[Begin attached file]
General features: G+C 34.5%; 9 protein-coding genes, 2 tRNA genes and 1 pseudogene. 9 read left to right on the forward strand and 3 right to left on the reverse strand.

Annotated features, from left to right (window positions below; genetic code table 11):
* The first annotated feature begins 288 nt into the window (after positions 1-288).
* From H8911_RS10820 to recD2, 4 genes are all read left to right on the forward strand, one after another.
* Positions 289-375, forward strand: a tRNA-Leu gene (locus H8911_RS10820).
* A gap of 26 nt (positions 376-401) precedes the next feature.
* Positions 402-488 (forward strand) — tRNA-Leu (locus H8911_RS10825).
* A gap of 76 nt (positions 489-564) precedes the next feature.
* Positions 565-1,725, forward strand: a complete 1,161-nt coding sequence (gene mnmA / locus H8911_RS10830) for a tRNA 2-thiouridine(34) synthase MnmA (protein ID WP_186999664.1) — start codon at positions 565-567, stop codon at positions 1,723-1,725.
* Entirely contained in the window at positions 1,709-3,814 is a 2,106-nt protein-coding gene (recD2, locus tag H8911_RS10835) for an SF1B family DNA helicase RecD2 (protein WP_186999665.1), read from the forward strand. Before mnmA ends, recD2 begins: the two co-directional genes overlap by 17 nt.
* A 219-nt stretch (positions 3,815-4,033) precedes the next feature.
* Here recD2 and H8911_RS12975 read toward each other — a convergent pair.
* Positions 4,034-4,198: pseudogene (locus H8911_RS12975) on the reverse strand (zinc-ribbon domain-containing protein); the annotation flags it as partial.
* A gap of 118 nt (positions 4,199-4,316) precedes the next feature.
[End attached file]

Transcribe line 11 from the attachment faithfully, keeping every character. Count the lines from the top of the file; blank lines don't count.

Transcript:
* A 219-nt stretch (positions 3,815-4,033) precedes the next feature.